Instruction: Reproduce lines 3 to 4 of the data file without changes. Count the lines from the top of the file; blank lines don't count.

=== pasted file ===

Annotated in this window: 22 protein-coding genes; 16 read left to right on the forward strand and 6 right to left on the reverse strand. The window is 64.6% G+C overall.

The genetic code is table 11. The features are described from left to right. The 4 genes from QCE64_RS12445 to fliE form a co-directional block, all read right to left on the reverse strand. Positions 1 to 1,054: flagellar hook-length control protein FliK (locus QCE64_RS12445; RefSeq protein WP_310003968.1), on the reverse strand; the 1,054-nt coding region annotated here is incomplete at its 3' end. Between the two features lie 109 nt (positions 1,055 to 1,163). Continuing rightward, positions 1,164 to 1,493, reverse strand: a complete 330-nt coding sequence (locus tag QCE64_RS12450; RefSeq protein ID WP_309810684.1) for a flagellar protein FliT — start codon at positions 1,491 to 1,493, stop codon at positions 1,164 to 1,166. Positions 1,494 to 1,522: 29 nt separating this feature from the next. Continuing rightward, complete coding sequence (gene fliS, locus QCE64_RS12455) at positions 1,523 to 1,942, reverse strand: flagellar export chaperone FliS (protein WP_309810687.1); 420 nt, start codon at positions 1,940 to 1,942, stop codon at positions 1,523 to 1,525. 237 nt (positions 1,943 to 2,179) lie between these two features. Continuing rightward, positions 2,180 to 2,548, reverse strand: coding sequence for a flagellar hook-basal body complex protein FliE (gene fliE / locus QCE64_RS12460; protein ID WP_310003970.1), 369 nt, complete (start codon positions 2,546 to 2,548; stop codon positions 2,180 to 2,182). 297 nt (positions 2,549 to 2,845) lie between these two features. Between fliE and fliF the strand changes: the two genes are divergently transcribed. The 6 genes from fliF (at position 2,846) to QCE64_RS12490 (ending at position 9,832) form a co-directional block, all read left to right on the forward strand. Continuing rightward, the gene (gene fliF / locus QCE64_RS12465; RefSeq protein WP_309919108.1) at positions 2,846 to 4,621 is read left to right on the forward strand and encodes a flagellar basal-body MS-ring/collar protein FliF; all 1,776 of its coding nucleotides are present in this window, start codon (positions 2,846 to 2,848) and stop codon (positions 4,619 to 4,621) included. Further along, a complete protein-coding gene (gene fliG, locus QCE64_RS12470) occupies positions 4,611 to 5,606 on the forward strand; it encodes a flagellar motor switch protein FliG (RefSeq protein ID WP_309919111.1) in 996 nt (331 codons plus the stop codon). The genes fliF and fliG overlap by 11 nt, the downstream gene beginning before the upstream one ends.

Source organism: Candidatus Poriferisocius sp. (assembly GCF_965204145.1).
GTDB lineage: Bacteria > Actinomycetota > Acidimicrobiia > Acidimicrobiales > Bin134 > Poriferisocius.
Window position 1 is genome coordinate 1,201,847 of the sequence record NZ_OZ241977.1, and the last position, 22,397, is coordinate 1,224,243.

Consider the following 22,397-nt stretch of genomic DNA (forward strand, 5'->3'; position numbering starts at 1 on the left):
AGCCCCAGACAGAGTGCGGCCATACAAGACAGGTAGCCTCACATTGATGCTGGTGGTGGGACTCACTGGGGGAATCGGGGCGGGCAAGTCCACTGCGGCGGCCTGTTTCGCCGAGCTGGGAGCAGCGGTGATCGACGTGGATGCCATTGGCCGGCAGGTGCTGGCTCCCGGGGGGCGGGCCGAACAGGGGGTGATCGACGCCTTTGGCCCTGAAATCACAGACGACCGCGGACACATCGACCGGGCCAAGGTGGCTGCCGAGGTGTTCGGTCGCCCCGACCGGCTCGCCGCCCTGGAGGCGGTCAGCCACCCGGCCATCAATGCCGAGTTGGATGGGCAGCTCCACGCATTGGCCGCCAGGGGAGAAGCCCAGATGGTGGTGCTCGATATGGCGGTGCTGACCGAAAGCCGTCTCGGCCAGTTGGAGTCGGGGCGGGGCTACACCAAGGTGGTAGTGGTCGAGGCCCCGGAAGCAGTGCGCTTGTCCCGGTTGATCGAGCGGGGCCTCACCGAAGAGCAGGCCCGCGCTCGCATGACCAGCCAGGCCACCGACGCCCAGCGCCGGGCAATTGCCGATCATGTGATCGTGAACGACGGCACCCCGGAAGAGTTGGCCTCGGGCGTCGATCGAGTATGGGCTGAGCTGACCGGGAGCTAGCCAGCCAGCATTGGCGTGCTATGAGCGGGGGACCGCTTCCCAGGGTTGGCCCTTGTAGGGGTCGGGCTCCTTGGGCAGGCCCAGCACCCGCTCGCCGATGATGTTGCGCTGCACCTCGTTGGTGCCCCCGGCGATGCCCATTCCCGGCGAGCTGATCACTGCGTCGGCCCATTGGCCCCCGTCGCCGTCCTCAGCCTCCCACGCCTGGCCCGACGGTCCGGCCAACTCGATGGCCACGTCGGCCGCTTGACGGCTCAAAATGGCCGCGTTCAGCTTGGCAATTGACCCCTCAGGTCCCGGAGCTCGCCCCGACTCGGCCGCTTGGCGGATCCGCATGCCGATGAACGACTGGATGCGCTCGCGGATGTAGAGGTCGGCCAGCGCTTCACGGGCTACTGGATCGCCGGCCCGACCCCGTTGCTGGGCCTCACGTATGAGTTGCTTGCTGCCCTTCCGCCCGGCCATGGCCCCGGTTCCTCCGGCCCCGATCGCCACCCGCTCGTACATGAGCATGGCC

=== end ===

Source organism: Candidatus Poriferisocius sp. (assembly GCF_965204145.1).
GTDB lineage: Bacteria > Actinomycetota > Acidimicrobiia > Acidimicrobiales > Bin134 > Poriferisocius.